This is a guest post by Denise. She responded to my request for people to come forward and let me help them share their story. My goal with this little project is to help everyone have a voice and to show the world how different #Autism is for everyone. I’ll be cleaning up the format in short order and make a few tweaks to the process. I have already received a huge response to this and I’m so excited to be able to be a part of this.
Thank you Denise, for opening up your lives for all of us to see. 🙂
Please note that I have not edited or censored this story in any way whatsoever. These are Denise’s words…
Meeting Autism: A Work in Progress
Our youngest son Mark was born in 2003, the fourth of our children. He was the most quiet, pleasant and easiest of the children as a baby. His development seemed normal and timely, walking around 11 months, interacting with toys and siblings, seeming curious about his surroundings. It was around the age of three we started to realize he might be delayed in speech, but by age four, Mark’s speech delay seemed to be resolving. He was talking but it was scripted, like phrases borrowed and repeated from TV programs or, as we soon came to realize, the written word. He had somehow taught himself to read much to our amazement. He had decoded written language and was reading everything from traffic signs, store signs, billboards and worse…tabloid headlines in the supermarket check-out, out loud! His favorite things on TV were the “credits” running at the end of a show, he would get up really close to and nearly stick his nose on the screen to see them while rising up on his tiptoes and flapping his hands. He also had a strong fascination for a magic erase board, Magna-Doodle, that he began to play with constantly; in fact, he wore his first one out and we later replaced it, (he has since graduated to a DSi “Flipnotes” drawing program). Also at this time he was beginning to line up toys and stack things into tall towers. He would remove all the cereal boxes and sort them in rows and all the canned goods lining them up across the kitchen floor like a long train. This included VHS tapes, DVDs, books, condiments and other refrigerator items; I was growing exhausted just keeping up with the clean-up. He also began the habit of running away, down the street and around the corner and would simply not listen to STOP, or COME BACK, and was beginning to frighten us terribly that something serious could happen. We had to be sure things were locked down, and even cupboards were secured.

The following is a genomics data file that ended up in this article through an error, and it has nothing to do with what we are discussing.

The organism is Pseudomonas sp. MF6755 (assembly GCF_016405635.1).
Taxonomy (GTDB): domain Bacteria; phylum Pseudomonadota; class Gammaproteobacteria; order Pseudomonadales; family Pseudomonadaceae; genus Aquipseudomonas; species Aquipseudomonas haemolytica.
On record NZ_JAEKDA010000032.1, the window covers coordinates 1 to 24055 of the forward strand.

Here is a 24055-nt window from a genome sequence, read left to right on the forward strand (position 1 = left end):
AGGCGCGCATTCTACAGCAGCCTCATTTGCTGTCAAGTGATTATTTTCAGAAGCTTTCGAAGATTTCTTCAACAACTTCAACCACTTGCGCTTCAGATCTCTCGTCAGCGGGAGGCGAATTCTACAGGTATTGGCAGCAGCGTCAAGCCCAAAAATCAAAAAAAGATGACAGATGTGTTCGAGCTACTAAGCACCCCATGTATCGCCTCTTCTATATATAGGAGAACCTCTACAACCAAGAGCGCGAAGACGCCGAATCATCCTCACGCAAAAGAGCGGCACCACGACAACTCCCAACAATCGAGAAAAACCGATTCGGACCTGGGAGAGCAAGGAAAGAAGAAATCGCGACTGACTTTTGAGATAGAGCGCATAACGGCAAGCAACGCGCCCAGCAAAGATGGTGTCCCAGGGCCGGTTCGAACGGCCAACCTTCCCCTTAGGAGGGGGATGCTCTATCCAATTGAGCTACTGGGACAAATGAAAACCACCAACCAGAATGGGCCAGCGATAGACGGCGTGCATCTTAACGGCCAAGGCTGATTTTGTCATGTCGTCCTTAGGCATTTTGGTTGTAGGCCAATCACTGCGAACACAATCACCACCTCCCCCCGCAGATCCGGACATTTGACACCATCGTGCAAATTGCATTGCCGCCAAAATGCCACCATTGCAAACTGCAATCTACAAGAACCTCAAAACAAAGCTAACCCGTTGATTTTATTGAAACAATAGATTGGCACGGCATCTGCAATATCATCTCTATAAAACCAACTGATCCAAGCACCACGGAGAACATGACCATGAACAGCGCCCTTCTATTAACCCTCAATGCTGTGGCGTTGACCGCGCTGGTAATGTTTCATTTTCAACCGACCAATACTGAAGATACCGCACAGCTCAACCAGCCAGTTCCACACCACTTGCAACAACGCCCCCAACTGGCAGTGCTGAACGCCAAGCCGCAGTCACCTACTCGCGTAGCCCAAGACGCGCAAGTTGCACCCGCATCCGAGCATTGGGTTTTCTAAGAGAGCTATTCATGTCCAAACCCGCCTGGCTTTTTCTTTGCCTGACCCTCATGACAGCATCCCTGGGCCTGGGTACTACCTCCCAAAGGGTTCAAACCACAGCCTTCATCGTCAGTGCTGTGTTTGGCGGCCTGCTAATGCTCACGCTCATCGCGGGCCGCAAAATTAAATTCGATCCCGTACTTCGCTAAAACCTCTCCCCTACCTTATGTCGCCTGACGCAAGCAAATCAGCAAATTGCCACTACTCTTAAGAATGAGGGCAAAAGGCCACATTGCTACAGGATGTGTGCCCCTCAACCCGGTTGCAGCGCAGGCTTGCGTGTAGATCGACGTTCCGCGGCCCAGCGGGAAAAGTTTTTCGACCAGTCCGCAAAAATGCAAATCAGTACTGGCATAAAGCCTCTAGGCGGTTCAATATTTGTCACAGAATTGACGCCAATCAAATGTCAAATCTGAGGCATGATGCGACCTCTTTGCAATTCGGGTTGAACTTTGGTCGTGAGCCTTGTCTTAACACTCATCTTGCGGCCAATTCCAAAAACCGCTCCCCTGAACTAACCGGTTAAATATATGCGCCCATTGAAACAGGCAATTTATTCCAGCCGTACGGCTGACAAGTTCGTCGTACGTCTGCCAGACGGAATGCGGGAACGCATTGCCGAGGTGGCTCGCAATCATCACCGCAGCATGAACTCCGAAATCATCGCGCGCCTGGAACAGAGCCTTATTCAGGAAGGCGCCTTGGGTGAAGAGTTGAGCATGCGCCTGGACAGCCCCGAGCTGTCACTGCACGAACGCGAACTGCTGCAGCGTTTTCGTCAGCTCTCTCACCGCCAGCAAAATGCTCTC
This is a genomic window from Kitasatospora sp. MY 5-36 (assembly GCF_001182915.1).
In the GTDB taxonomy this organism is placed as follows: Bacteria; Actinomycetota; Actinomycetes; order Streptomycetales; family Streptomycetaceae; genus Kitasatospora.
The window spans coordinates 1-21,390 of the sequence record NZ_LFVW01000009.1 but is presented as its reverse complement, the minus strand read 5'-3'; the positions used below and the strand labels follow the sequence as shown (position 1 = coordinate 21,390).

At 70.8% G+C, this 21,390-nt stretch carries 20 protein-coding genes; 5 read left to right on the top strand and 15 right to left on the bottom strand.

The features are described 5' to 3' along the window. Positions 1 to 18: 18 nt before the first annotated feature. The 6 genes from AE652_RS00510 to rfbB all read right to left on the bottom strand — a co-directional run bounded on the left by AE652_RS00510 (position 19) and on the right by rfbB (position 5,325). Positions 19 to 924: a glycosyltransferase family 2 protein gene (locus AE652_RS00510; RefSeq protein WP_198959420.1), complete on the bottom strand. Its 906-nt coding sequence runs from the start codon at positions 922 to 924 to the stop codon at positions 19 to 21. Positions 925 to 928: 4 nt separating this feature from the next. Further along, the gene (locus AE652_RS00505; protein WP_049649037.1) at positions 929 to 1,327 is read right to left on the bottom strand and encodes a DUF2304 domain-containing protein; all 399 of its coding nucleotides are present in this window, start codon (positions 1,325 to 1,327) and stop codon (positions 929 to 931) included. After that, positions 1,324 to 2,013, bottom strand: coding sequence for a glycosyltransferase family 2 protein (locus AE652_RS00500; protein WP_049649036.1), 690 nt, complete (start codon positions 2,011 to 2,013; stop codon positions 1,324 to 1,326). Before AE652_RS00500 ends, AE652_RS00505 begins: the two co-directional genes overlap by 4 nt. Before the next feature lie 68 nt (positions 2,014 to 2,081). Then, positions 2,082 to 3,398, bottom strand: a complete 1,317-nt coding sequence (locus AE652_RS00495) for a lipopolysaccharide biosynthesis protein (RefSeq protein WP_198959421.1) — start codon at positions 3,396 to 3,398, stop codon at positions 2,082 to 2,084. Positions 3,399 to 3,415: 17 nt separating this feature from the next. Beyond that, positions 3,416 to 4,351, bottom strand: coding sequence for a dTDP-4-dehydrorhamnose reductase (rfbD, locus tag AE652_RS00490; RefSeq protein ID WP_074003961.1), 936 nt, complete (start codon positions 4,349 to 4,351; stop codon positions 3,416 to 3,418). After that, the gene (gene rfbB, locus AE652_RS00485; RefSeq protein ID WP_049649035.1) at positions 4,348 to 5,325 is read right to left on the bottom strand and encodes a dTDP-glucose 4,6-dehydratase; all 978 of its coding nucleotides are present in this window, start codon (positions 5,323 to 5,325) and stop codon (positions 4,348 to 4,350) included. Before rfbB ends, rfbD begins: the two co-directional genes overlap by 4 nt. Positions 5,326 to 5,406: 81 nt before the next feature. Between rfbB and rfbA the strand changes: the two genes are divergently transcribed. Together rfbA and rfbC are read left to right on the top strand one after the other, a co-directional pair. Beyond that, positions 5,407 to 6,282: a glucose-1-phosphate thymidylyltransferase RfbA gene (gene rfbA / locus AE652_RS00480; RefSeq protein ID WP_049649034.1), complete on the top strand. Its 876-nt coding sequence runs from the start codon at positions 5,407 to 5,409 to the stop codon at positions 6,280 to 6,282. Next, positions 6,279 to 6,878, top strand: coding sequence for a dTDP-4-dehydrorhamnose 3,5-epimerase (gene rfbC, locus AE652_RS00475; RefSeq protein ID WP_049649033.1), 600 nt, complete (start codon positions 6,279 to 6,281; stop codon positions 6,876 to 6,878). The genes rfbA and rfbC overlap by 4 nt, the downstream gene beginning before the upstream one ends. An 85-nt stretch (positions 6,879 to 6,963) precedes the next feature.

Around the time that Mark’s speech emerged with all its glitches, the more anxious we were to have him evaluated, but as fate would have it, another of our sons was growing extremely ill physically and mentally. It was consuming much of my time as a mother of four and a home school teacher which at the time was preparing our oldest son for graduation and college. Mark was temporarily put on the “do later” list while his brother, four years older than him needed immediate attention. This meant many trips to the local doctor, and the nearest children’s hospital, more than an hour away as we are located in a rural northeastern Ohio area. This son was later diagnosed with Obsessive Compulsive Disorder (OCD), accompanied by generalized anxiety and sensory sensitivity. Once we had this son more stabilized, which took a good year and several months, we began to turn our focus back to Mark. During the waiting period I had continued to school Mark, kept him involved with engaging activities, implementing in-home therapies I had read about in books like “The Out-of-Sync Child has Fun”, (Carol Stock Kranowitz) such as rolling and bouncing on a large nubby sensory ball. I had to assign a watch-person, usually another sibling to him at all times, and took inventory of his deficits as well as noted his areas of improvement, while all the while, educating myself with books, articles and DVDs on Autism spectrum disorders, suspecting Autism was what we were facing.